Berkeley Lab offers paid technical internships

Center for Science Excellence hosts open panel for 2016 programs


Cody Casares / The Advocate

Lawrence Berkeley National Laboratory Facilities Mechanical Engineer Sherwin Mendoza encourages students to join the summer internship program during the panel discussion in PS-132 on Friday.

By Asma Alkrizy, Staff Writer

Lawrence Berkeley National Laboratory is offering community college and undergraduate students an opportunity to work as a paid intern during the 2016 spring, summer or fall semesters. 

The Center for Science Excellence invited three Berkeley Lab employees to host an open panel at Contra Costa College on Friday in PS-132 from 2 to 5 p.m.

Berkeley Lab employees at the open panel encouraged STEM majors to apply for a paid summer internship before the Jan. 8, 2016 deadline. The application deadline for the spring semester has passed.

“Who is ready to change the world and get paid?” Berkeley Lab Internship Program Manager Colette Flood said to begin the open panel discussion. “All of our intern students are paid $500 a week. An opportunity like this is hard to find.”

The online application process for the 10-week summer internship at the Berkeley Lab opens on Thursday for both community college students and other undergraduates.

The internship for next fall, however, is a 16-week program and its online application opens on March 14, 2016.

Flood said that the fall internship is geared toward students who are transferring to four-year universities  and want to do scientific research.

She said for community college students who sign up for the summer internship they will mainly focus on gaining technical experiences and exploring technical careers. 

Berkeley Lab Scientific Researcher and Civil Engineer Robin Lopez said, “When I started as a student at CCC, I was indecisive about my major. It was after I joined the Berkeley Lab that I was able to find out what it is that I wanted to do.”

Toward the end of the presentation he said, “Do not let the fact that you are at community college discourage you from applying (for an internship).”

He then recalled his time as a “hood boy” living in Richmond and how becoming a student at CCC changed his life.

“I did stupid stuff back then and didn’t take my education seriously. Now, I’m in charge of my destiny, and I am currently working on a climate research project.

“My mom is really proud of me. Even though I’m aiming for senior science level in the (Berkeley) lab — my heart is still with those (community college) intern students.” 

Students were encouraged to ask questions.

“I really enjoyed the meeting,” undecided major Iris Wong said. “It exposed us to many opportunities for success. I also think it was amazing to bring (Lopez), as he was a CCC student. He is an inspiration for many CCC students seeking (science) internships.”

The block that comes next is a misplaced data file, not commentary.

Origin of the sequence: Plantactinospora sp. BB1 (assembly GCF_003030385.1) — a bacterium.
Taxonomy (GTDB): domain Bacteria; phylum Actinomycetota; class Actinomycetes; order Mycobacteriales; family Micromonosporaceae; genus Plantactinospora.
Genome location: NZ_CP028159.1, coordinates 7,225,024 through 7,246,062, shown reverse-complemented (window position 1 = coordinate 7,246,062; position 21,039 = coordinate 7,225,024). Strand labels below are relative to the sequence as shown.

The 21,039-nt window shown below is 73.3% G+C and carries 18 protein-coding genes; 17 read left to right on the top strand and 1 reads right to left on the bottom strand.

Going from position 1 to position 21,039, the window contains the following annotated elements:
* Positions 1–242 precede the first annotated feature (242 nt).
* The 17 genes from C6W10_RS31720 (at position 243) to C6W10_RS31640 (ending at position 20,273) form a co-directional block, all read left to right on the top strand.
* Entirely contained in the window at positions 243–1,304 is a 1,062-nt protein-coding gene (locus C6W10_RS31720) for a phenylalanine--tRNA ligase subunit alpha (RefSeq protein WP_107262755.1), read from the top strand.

Flood expects the first weeks of summer for student interns to be “intense, fast and furious.” She said students are expected to catalog about 40 hours a week in the lab. “It is considered a full-time job.”

“I would not recommend that students in the internship take other classes,” she said. “They will be doing many things in the lab, such as writing research papers and doing presentations on their research project.”

Berkeley Lab also gives community college students the opportunity to pair with experienced scientists in the lab to help them build science, engineering and technology skills.

“The relationship established between the student and the mentor is important,” Berkeley Lab Principal Investigator Brett Helms said. “My job as a mentor is to promote students to the next level. I take (community college) and (undergraduate) intern students and try to develop programs that will help them learn about things such as electricity, or renewable energy resources.”

Helms said the faculty mentor must be an expert in the same field of study as the student. 

Berkeley Lab mechanical engineer Sherwin Mendoza said, “If you are a mechanical engineer major then you will most likely be paired with a mechanical engineer. It doesn’t have to be specific, as long as it’s in the engineering discipline.”

Flood said joining professional organizations before applying for summer internships is also important. 

“When considering candidates for internship programs, we  look for how you are engaged in your discipline,” she said. “Professional organizations help you build your network.”

Helms said, “I will also look for (application) essays that stand out. There are collections of things I review. It’s actually tough to connect with potential students if they are interested in a broad major such as structural biology.”